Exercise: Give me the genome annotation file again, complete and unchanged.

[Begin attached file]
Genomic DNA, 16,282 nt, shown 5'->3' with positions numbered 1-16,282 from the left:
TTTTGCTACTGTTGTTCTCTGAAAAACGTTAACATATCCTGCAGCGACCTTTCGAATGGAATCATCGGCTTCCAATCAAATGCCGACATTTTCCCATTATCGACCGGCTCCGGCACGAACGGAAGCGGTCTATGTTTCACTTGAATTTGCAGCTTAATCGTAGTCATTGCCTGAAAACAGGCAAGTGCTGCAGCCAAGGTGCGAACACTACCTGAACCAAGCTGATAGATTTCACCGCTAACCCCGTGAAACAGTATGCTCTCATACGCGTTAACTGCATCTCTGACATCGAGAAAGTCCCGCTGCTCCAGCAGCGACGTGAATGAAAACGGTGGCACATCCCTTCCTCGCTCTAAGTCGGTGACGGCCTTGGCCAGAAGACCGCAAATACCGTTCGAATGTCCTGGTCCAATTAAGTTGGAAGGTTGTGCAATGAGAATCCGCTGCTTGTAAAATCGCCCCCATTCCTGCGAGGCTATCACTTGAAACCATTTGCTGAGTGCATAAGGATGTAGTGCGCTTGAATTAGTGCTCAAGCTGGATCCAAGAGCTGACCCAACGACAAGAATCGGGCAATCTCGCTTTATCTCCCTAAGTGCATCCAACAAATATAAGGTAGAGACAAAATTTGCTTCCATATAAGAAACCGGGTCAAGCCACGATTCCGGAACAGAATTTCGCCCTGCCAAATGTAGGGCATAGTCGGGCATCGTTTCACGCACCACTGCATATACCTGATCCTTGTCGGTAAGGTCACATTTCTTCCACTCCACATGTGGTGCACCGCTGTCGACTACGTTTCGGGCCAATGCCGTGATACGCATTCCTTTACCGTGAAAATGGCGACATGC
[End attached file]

Genomic DNA, 16,282 nt, shown 5'->3' with positions numbered 1-16,282 from the left:
TTTTGCTACTGTTGTTCTCTGAAAAACGTTAACATATCCTGCAGCGACCTTTCGAATGGAATCATCGGCTTCCAATCAAATGCCGACATTTTCCCATTATCGACCGGCTCCGGCACGAACGGAAGCGGTCTATGTTTCACTTGAATTTGCAGCTTAATCGTAGTCATTGCCTGAAAACAGGCAAGTGCTGCAGCCAAGGTGCGAACACTACCTGAACCAAGCTGATAGATTTCACCGCTAACCCCGTGAAACAGTATGCTCTCATACGCGTTAACTGCATCTCTGACATCGAGAAAGTCCCGCTGCTCCAGCAGCGACGTGAATGAAAACGGTGGCACATCCCTTCCTCGCTCTAAGTCGGTGACGGCCTTGGCCAGAAGACCGCAAATACCGTTCGAATGTCCTGGTCCAATTAAGTTGGAAGGTTGTGCAATGAGAATCCGCTGCTTGTAAAATCGCCCCCATTCCTGCGAGGCTATCACTTGAAACCATTTGCTGAGTGCATAAGGATGTAGTGCGCTTGAATTAGTGCTCAAGCTGGATCCAAGAGCTGACCCAACGACAAGAATCGGGCAATCTCGCTTTATCTCCCTAAGTGCATCCAACAAATATAAGGTAGAGACAAAATTTGCTTCCATATAAGAAACCGGGTCAAGCCACGATTCCGGAACAGAATTTCGCCCTGCCAAATGTAGGGCATAGTCGGGCATCGTTTCACGCACCACTGCATATACCTGATCCTTGTCGGTAAGGTCACATTTCTTCCACTCCACATGTGGTGCACCGCTGTCGACTACGTTTCGGGCCAATGCCGTGATACGCATTCCTTTACCGTGAAAATGGCGACATGC